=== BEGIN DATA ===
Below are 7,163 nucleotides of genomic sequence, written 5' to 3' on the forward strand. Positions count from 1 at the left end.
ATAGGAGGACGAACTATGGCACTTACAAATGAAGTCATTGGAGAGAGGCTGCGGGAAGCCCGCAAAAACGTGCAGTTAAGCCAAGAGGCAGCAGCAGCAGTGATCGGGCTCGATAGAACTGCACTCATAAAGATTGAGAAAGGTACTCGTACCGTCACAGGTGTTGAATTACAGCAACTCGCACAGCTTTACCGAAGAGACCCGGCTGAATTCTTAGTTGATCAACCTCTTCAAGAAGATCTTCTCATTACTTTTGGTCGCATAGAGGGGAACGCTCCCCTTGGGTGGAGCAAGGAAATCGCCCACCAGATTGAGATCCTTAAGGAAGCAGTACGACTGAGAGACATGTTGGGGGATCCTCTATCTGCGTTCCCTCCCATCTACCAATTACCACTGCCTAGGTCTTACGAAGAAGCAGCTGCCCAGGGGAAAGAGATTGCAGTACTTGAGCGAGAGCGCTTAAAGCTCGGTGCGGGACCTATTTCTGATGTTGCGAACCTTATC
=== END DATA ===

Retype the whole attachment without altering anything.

Below are 7,163 nucleotides of genomic sequence, written 5' to 3' on the forward strand. Positions count from 1 at the left end.
ATAGGAGGACGAACTATGGCACTTACAAATGAAGTCATTGGAGAGAGGCTGCGGGAAGCCCGCAAAAACGTGCAGTTAAGCCAAGAGGCAGCAGCAGCAGTGATCGGGCTCGATAGAACTGCACTCATAAAGATTGAGAAAGGTACTCGTACCGTCACAGGTGTTGAATTACAGCAACTCGCACAGCTTTACCGAAGAGACCCGGCTGAATTCTTAGTTGATCAACCTCTTCAAGAAGATCTTCTCATTACTTTTGGTCGCATAGAGGGGAACGCTCCCCTTGGGTGGAGCAAGGAAATCGCCCACCAGATTGAGATCCTTAAGGAAGCAGTACGACTGAGAGACATGTTGGGGGATCCTCTATCTGCGTTCCCTCCCATCTACCAATTACCACTGCCTAGGTCTTACGAAGAAGCAGCTGCCCAGGGGAAAGAGATTGCAGTACTTGAGCGAGAGCGCTTAAAGCTCGGTGCGGGACCTATTTCTGATGTTGCGAACCTTATC